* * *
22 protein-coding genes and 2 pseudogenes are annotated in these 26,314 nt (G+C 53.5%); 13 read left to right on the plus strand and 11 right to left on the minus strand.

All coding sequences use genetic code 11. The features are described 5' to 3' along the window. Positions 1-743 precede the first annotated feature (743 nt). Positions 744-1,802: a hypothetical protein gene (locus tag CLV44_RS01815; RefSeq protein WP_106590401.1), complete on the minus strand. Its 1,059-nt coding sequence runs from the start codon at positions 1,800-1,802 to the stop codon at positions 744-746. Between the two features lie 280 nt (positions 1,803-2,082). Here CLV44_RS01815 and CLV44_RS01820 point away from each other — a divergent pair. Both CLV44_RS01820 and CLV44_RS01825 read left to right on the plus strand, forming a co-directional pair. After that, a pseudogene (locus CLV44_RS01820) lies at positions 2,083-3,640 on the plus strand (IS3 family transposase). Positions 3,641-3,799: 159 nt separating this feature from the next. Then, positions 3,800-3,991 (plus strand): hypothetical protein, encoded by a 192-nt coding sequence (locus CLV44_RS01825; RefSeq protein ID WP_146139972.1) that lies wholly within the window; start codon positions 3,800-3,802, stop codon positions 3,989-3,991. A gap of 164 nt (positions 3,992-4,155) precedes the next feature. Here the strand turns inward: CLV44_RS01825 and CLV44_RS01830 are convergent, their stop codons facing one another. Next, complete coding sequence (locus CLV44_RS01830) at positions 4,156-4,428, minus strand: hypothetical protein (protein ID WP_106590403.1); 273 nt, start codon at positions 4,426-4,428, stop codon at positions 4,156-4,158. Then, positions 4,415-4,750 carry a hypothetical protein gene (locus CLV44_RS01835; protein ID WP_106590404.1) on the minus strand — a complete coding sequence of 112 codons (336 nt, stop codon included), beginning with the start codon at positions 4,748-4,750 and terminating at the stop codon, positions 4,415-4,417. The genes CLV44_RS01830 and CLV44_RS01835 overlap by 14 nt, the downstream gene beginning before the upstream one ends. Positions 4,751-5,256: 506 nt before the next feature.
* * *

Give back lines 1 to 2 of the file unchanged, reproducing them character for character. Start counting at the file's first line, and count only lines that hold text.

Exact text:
22 protein-coding genes and 2 pseudogenes are annotated in these 26,314 nt (G+C 53.5%); 13 read left to right on the plus strand and 11 right to left on the minus strand.

All coding sequences use genetic code 11. The features are described 5' to 3' along the window. Positions 1-743 precede the first annotated feature (743 nt). Positions 744-1,802: a hypothetical protein gene (locus tag CLV44_RS01815; RefSeq protein WP_106590401.1), complete on the minus strand. Its 1,059-nt coding sequence runs from the start codon at positions 1,800-1,802 to the stop codon at positions 744-746. Between the two features lie 280 nt (positions 1,803-2,082). Here CLV44_RS01815 and CLV44_RS01820 point away from each other — a divergent pair. Both CLV44_RS01820 and CLV44_RS01825 read left to right on the plus strand, forming a co-directional pair. After that, a pseudogene (locus CLV44_RS01820) lies at positions 2,083-3,640 on the plus strand (IS3 family transposase). Positions 3,641-3,799: 159 nt separating this feature from the next. Then, positions 3,800-3,991 (plus strand): hypothetical protein, encoded by a 192-nt coding sequence (locus CLV44_RS01825; RefSeq protein ID WP_146139972.1) that lies wholly within the window; start codon positions 3,800-3,802, stop codon positions 3,989-3,991. A gap of 164 nt (positions 3,992-4,155) precedes the next feature. Here the strand turns inward: CLV44_RS01825 and CLV44_RS01830 are convergent, their stop codons facing one another. Next, complete coding sequence (locus CLV44_RS01830) at positions 4,156-4,428, minus strand: hypothetical protein (protein ID WP_106590403.1); 273 nt, start codon at positions 4,426-4,428, stop codon at positions 4,156-4,158. Then, positions 4,415-4,750 carry a hypothetical protein gene (locus CLV44_RS01835; protein ID WP_106590404.1) on the minus strand — a complete coding sequence of 112 codons (336 nt, stop codon included), beginning with the start codon at positions 4,748-4,750 and terminating at the stop codon, positions 4,415-4,417. The genes CLV44_RS01830 and CLV44_RS01835 overlap by 14 nt, the downstream gene beginning before the upstream one ends. Positions 4,751-5,256: 506 nt before the next feature.